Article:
By Carol McCracken (Post # 1,624)
Writer Lincoln Paine joined seven other Maine writers at a celebration of Small Business Day at the popular bookstore, Longfellow yesterday in downtown Portland. Paine, a Munjoy Hill resident, had plenty to celebrate on his own; the October release of his important new book – “The Sea & Civilization.” It took Paine 8 years to research and write he said at the event.
The three-year old event, Small Business Day, is intended to encourage the public to frequent small, local businesses. Toward this end two officials from the Obama administration attended and purchased armloads of books said book store co-owner Chris Bowie. Gina McCarthy, is an administrator with the Environmental Protection Agency and the other, Jeanne Hulit, is an administrator with the Small Business Administration. “I prefer women politicians because they “get it” – on an emotional level. They use their emotions and intellect to make decisions. Men hide their feelings,” said Bowie at the end of a busy day.
Paine said the most challenging part of writing his book was organizing all the material. “Trying to create a narrative thread that people could follow was a challenge.The book covers 50,000 years of maritime history. This is one of the oldest activities in our world,” he said. Much of his research was done at the Columbia University Library. His undergraduate degree in Latin came from Columbia. He knew that focus would help him to be an editor which he was until he reached his 30s. Writing about maritime history was always a goal of his, but he waited until he had something to write about. There were times when he felt like quitting because of the scope of the project. But he had so much invested in the project, he had to keep going forward. Paine is contemplating a book on rivers in the future, but it’s premature to elaborate on the idea.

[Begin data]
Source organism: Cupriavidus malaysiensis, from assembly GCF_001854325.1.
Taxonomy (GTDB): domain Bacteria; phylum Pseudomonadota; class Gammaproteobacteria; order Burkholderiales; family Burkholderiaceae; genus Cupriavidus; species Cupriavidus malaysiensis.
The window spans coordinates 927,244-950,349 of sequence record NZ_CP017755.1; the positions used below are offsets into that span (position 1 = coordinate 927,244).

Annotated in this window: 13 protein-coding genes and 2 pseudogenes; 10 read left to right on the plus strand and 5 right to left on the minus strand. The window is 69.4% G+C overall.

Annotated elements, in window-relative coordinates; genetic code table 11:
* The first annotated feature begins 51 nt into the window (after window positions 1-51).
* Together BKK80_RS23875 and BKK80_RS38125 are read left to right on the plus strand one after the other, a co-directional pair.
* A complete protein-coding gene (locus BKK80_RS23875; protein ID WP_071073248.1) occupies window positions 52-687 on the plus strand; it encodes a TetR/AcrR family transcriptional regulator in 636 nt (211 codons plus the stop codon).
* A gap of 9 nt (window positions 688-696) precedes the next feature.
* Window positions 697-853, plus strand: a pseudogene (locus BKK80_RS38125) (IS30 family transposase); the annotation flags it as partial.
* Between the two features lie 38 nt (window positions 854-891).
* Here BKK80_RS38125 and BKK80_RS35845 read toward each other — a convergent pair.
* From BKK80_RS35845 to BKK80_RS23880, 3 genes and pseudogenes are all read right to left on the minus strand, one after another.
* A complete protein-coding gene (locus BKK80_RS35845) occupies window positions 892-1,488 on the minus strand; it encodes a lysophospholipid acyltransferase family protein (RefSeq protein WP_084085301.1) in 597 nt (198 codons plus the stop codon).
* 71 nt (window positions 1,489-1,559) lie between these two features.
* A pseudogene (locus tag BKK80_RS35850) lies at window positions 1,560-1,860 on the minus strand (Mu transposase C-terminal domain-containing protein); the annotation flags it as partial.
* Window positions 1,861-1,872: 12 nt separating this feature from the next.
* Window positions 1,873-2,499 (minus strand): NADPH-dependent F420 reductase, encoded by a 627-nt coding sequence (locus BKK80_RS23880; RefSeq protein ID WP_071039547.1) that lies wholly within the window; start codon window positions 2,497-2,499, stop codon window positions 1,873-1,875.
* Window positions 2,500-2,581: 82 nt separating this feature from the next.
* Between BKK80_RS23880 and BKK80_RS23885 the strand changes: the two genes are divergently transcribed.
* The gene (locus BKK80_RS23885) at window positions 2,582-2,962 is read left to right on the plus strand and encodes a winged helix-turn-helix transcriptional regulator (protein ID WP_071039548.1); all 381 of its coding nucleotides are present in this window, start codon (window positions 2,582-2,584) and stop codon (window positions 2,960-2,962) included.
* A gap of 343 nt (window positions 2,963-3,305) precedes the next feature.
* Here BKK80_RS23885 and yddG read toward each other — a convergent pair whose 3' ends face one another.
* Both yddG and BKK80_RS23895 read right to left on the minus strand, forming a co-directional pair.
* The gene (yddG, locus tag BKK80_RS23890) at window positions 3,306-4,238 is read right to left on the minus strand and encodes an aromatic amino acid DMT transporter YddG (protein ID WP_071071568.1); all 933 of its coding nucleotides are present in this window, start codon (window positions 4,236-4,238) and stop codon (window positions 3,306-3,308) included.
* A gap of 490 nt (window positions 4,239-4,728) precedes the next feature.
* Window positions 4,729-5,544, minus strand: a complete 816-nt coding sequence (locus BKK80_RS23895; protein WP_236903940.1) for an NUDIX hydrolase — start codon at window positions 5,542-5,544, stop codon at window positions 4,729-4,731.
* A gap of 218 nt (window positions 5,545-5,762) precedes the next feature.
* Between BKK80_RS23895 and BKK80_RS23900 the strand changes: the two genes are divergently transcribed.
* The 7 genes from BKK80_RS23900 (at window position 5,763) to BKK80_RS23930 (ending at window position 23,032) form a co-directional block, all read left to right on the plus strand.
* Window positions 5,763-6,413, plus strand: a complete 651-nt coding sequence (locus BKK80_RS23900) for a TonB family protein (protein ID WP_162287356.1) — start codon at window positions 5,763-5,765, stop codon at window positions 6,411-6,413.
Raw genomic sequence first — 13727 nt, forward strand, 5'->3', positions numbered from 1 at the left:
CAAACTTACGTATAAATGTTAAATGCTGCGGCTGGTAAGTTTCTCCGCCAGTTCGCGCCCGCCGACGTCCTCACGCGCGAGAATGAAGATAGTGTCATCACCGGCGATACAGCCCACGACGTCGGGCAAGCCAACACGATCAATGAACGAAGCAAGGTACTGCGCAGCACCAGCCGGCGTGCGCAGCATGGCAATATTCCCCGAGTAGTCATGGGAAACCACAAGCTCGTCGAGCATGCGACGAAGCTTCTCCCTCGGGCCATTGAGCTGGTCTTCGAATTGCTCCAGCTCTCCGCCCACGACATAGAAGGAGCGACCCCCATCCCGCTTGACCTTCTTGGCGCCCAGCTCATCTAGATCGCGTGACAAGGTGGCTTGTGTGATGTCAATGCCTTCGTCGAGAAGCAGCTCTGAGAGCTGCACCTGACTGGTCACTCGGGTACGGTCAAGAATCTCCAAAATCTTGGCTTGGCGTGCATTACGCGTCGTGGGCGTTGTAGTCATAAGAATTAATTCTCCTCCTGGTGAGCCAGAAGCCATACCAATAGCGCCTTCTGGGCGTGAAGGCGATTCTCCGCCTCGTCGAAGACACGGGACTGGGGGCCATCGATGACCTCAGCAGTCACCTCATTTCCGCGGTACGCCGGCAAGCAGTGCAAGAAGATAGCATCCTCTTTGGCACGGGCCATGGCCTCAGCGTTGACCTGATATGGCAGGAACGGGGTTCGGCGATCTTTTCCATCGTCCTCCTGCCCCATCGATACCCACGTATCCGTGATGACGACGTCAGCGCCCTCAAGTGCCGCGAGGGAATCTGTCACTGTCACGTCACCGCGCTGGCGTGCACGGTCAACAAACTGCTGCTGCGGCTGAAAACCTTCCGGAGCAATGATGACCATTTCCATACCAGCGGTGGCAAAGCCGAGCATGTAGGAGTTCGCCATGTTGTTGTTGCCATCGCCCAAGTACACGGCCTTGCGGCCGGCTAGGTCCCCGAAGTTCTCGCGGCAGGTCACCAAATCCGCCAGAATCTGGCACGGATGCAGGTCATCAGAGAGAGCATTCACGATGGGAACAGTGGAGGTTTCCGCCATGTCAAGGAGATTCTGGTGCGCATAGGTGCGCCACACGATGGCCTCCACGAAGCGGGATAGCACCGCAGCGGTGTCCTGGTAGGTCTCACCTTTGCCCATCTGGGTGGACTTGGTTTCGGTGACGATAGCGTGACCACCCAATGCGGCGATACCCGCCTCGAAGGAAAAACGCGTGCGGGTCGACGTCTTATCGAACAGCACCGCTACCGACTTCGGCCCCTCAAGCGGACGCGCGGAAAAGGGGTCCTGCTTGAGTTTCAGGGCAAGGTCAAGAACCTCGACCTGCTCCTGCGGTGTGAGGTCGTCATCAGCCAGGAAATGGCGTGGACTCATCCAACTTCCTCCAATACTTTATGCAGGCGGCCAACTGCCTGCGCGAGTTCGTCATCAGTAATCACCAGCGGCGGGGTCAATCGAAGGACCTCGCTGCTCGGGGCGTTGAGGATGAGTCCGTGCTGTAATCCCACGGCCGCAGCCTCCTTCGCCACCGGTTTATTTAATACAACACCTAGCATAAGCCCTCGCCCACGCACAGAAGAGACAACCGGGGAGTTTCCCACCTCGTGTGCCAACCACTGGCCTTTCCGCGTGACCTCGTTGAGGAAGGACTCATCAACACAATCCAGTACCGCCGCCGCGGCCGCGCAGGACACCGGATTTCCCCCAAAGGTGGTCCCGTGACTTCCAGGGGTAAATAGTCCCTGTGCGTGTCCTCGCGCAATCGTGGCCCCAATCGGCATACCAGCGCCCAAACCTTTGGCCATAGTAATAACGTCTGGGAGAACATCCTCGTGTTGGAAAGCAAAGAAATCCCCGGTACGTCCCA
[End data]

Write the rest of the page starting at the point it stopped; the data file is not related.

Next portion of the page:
“There was a big push for this book. It was released this time of the year because this is the time of the year that significant books are released. It’s great for gift giving and winter is a good time to read because of the weather here in Maine,” Bowie said.
The book costs $40. per copy and autographed copies are available at Longfellow Books. Paine expects the book to come out in paper back within the next year or so. It’s currently advertised in the December issue of “The Atlantic” magazine which is an indicator of its prominance in the publishing field.